BANGKOK, Oct 2 (Bernama) — Six countries in the Asia-Pacific region, the world’s largest consumer of fish products, have come together to draft a work plan on the sustainable intensification of aquaculture for ‘Blue Growth’, according to the Food and Agriculture Organisation of the United Nations (FAO) Thursday.
Representatives from the Governments of Bangladesh, Indonesia, the Philippines, Sri Lanka, Timor-Leste and Vietnam are working with FAO global and regional fishery and aquaculture experts to develop an FAO regional initiative to enhance production of aquaculture in an environmentally sound and sustainable way — the Blue Growth initiative.
“There is a clear need to intensify aquaculture but it must be sustainable, environmentally sound and socially acceptable,” said Hiroyuki Konuma, FAO Assistant Director-General and Regional Representative for Asia and the Pacific.
“FAO is supporting each country with its own initiatives in Blue Growth strategies and work plans,” he said, adding the aim of this workshop was to develop work plans and have them in place by March or April next year ahead of FAO’s biannual conference in Rome, Italy in June 2015.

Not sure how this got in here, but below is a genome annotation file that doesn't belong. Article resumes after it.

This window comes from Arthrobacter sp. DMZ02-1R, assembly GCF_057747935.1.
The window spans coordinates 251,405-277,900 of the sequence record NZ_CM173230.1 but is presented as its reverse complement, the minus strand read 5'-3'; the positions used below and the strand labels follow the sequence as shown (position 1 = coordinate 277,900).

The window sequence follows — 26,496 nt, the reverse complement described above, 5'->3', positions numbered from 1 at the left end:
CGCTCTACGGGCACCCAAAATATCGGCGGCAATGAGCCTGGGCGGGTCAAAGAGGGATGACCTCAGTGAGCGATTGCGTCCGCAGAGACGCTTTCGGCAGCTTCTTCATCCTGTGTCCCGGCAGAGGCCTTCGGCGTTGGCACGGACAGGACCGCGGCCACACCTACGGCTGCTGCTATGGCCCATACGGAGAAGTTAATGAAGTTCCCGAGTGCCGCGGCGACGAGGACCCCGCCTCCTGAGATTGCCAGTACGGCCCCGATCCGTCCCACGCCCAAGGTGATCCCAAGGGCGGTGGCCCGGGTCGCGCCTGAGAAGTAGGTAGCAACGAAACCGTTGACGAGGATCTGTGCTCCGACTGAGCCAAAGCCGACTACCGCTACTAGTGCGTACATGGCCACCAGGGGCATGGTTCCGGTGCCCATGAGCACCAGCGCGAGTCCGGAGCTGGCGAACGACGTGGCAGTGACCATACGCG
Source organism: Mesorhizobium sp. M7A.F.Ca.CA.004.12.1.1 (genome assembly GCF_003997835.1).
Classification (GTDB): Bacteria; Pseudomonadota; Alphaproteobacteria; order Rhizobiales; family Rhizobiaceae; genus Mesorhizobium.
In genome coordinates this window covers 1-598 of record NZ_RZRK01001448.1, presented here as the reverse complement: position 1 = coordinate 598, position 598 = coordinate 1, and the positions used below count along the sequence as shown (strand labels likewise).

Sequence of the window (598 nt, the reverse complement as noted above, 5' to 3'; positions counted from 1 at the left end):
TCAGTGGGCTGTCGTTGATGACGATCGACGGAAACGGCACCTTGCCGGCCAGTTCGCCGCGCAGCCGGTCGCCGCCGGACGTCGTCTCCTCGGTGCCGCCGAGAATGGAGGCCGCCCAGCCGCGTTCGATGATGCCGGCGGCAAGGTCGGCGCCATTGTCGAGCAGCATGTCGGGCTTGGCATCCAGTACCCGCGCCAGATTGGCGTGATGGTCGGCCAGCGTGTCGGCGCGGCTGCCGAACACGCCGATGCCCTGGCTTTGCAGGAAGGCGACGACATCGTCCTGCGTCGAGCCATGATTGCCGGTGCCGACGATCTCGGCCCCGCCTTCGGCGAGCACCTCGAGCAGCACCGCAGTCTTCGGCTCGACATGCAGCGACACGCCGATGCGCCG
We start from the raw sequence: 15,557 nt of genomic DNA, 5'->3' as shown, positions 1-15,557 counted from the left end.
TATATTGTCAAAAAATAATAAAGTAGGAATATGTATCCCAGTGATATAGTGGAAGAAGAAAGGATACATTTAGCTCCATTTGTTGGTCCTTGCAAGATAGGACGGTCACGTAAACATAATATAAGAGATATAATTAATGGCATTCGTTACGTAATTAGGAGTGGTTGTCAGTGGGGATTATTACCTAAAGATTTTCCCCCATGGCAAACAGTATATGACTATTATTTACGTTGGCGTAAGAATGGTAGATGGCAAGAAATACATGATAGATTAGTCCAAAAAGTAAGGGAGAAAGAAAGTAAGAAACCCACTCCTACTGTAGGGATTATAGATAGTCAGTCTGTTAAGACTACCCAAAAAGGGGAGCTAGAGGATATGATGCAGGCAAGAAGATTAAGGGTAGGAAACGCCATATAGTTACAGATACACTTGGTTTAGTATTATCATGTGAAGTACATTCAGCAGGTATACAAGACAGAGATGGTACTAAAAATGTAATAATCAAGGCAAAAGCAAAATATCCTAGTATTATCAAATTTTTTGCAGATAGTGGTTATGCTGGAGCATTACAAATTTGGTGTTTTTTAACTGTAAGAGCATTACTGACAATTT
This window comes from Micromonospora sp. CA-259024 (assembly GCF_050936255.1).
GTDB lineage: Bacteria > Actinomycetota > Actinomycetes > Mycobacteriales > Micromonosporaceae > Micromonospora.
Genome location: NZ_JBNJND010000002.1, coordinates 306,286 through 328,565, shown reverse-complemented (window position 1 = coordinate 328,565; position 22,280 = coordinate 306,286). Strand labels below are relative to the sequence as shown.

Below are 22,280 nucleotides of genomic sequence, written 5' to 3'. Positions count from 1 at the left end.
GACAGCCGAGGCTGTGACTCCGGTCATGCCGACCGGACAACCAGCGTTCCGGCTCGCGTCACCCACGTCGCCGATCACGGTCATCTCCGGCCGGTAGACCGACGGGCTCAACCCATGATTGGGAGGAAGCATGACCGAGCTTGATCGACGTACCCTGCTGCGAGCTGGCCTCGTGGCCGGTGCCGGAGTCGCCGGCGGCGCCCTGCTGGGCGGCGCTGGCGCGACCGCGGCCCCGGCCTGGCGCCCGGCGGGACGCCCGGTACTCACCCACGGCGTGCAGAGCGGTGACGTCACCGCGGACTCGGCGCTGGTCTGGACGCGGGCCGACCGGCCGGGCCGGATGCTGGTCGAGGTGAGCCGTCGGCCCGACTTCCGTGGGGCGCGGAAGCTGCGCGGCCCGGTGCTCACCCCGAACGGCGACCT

Citing research by the United Nations Development Programme (UNDP), Konuma said the percentage of middle-income earners in the Asia-Pacific would triple by 2020 from 2009 and would grow six-fold by 2030, exponentially increasing demand for fish consumption “especially in China, India and Indonesia”.
In order to keep up, FAO predicts that the Asian aquaculture production will need to increase by more than 60 per cent to meet the projected consumption demand by 2030 — just to meet the demand in Asia.
The region already accounts for 90 per cent of global aquaculture production and 50 per cent of global consumption currently.
The fastest growth in production will likely be species of tilapia, carp, and catfish — all of which are freshwater species in the Asia-Pacific region and produced in considerable quantities.